A directional switching system, FIGS. 7 and 8, results from layering a series of magnetic rails 11 or 17 and coupling specific sets of coils forming these rails to an externally controlled switching system 36 and 38, FIG. 7. FIG. 7 depicts a top-view of the double-row loop-coil directional switching system with one set of switches open 38 and the other set, connected to another set of magnetic rails, closed 36. By controlling the activation of the direction switching mechanism, the direction of travel of the maglev vehicle is controlled. One embodiment for the switching systems 36 and 38 might comprise a series of remotely-controlled two-position solid-state switches. When one set of switches is closed 36 completing the circuit of the double-row coil-loops 12, FIG. 8, and the other set is open 38, FIG. 8, as directed by a control unit 37, the vehicle travels in a stable energy, FIG. 9, well dictating a specified direction. When the relative positions of the switches is reversed so that the previously open loop-coils are now closed and the previously closed are now opened, a lateral force is developed changing the direction of motion of the vehicle, FIG. 10.
FIG. 11 depicts the change in lift 40 between one magnetic rail and another which occurs by configuring the dimensions and number of turns in the loop-coils of one magnetic rail relative to that of another. This change in the relative lift from one rail to another controls the angle of tilt of the maglev vehicle during directional switching or when negotiating a curve.
The foregoing description of a preferred embodiment of the invention has been presented for purposes of illustration and description. It is not intended to be exhaustive or to limit the invention to the precise form disclosed, and obviously many modifications and variations are possible in light of the above teaching. The embodiments described explain the principles of the invention and practical applications and should enable others skilled in the art to utilize the invention in various embodiments and with various modifications as are suited to the particular use contemplated. It is intended that the scope of the invention be defined by the claims appended hereto.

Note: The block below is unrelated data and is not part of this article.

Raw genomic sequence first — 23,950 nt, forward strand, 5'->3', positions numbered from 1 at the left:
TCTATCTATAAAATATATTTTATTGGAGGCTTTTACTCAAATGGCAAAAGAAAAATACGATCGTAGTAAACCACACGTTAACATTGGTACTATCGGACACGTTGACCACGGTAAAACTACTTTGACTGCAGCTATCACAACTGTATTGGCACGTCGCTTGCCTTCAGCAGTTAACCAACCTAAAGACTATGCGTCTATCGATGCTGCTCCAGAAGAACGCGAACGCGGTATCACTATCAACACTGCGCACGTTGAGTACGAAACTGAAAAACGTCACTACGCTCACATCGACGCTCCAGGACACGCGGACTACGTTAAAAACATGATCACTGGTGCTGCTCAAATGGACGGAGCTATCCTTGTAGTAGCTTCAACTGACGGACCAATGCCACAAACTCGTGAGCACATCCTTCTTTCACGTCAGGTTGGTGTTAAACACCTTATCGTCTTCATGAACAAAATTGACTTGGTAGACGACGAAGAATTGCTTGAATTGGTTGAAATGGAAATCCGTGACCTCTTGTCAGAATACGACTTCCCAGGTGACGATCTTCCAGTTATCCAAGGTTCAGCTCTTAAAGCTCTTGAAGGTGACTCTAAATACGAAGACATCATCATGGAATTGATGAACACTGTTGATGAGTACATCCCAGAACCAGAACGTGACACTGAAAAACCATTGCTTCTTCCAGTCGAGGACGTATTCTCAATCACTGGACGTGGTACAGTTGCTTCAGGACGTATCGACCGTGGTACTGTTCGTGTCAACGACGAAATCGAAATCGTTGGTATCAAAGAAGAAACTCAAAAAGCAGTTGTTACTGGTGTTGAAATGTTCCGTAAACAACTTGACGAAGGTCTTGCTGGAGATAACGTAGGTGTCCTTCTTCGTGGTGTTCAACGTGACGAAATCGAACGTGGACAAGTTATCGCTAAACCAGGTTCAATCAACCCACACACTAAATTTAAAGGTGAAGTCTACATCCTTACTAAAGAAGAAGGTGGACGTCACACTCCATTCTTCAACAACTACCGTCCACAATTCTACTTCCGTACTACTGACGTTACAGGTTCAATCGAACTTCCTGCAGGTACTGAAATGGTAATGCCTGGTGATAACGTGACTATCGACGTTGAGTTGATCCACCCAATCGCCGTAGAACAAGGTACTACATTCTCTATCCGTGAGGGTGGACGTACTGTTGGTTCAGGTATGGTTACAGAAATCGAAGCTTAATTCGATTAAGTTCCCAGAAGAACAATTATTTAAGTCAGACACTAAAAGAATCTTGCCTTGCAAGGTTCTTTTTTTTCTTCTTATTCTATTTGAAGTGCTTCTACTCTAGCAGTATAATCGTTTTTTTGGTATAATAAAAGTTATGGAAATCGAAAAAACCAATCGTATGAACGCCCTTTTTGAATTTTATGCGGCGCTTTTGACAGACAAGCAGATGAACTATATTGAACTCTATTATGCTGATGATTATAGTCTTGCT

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|U.S. Classification||104/286, 104/282, 104/130.02|
|Cooperative Classification||B60L13/10, B60L2200/26|
|Jan 25, 1996||AS||Assignment|
Owner name: ENERGY, UNITED STATES, DEPARTMENT OF, DISTRICT OF
Free format text: ASSIGNMENT OF ASSIGNORS INTEREST;ASSIGNORS:HE, JIANLIANG;ROTE, DONALD;REEL/FRAME:007817/0593;SIGNING DATES FROM 19940621 TO 19940713
|Dec 14, 1999||REMI||Maintenance fee reminder mailed|
|May 21, 2000||LAPS||Lapse for failure to pay maintenance fees|
|Aug 1, 2000||FP||Expired due to failure to pay maintenance fee|
Effective date: 20000521